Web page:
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Matsui powers Yankees to World Series title
NEW YORK |
NEW YORK (Reuters) - The New York Yankees beat the Philadelphia Phillies 7-3 to win the World Series on Wednesday, the Bronx Bombers ending a nine-year wait for a 27th title with a 4-2 series victory over the defending champions.
Hideki Matsui was named Most Valuable Player after batting .615 with three home runs and eight RBIs over the series, the Japanese slugger driving in six runs in Wednesday's clincher to tie the World Series record for most RBIs in one game.
Matsui's virtuoso performance matched the mark set by Yankee second baseman Bobby Richardson in 1960.
In becoming the first Japanese player to win World Series MVP honors, Matsui belted a two-run homer, and hit a two-run double and two-run single to lead New York to the championship in their first season at the new Yankee Stadium.
Andy Pettitte, pitching on three days' rest, registered the win for his second victory of the series, extending his major league record for career postseason wins to 18.
When closer Mariano Rivera got Shane Victorino to ground to second for the final out, the Yankees poured into the middle of the diamond for a group hug and circled the outfield holding championship banners aloft to salute the crowd of more than 50,000.
Major League Baseball Commissioner Bud Selig presented the championship trophy. "This is their 27th World Series championship, the most in American sports. Congratulations to the New York Yankees," he said.
The crowd roared in approval when Selig announced Matsui as MVP of the series.
"It's awesome," Matsui said through an interpreter after receiving the MVP trophy. "It's just unbelievable. I'm surprised myself.
"All I can say right now is I feel great."
Matsui put the Yankees in front 2-0 in the second inning with a towering two-run homer into the second deck in right field beyond the Komatsu sign, taken out by the Japanese manufacturer of construction and mining machinery.
The designated hitter made it 4-1 in the third with a two-run single with the bases loaded off starter and loser Pedro Martinez.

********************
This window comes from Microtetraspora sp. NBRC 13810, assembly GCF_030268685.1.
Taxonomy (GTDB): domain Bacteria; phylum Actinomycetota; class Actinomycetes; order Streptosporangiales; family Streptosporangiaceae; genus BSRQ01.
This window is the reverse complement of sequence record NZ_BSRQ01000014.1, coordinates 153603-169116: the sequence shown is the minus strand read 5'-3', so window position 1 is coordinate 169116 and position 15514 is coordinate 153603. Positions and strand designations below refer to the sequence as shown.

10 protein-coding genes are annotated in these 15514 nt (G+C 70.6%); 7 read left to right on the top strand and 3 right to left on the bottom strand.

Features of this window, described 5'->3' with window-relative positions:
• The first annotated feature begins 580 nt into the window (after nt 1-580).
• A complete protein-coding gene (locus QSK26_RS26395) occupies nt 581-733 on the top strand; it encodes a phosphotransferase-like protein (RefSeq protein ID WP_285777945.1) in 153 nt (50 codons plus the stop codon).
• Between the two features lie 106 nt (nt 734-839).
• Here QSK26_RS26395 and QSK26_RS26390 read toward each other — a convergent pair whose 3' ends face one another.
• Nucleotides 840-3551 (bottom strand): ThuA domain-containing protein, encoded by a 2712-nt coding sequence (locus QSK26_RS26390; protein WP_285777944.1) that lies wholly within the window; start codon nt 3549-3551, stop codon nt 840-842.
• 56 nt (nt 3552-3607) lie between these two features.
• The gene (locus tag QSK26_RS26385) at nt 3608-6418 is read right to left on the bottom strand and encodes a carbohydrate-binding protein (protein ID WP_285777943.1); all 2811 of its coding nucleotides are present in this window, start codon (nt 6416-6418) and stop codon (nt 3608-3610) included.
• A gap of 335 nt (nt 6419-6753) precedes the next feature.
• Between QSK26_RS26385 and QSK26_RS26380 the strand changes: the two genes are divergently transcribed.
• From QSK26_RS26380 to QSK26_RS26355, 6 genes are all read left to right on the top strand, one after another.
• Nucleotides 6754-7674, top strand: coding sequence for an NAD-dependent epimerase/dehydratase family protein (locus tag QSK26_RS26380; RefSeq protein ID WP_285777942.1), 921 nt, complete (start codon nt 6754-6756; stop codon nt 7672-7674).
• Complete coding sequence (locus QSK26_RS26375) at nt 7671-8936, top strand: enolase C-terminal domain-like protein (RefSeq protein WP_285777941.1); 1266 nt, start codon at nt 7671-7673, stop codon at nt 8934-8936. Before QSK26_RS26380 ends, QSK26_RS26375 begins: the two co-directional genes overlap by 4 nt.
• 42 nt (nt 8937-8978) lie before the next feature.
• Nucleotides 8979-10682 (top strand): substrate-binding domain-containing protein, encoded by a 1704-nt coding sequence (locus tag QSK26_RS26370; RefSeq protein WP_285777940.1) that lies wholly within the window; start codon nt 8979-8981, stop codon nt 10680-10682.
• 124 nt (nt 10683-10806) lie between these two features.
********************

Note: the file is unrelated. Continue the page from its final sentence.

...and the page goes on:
Matsui capped off his extraordinary night with a long double to right-center for two more runs in the fifth that gave New York a cushion protected by relievers Joba Chamberlain, Damaso Marte and Rivera, who registered the last five outs.
The Phils, who managed just six hits, scored in the third when catcher Carlos Ruiz belted a triple to left-center and came home on a sacrifice fly by Jimmy Rollins to make it 2-1.
Ryan Howard's two-run homer in the sixth off Pettitte made it 7-3 but New York's bullpen shut them down.
"We're gonna enjoy it and we're going to party!" third baseman Alex Rodriguez told an on-field interviewer.
Yankees manager Joe Girardi complimented the Phillies.
"They're an extremely tough opponent." he said.
"They won the World Series last year and we were fortunate enough to win it this year. But it's a great ballclub with a lot of heart."
Pettitte, along with captain Derek Jeter, catcher Jorge Posada and Rivera were members of four World Series winning teams with the Yankees from 1996 to 2000, was ecstatic about adding another championship ring in the new stadium.
"This is what I came back for. I wanted to play in this new ballpark," the 37-year-old Pettitte said.
"I got one for the thumb and that's awesome."
(Editing by John O'Brien)
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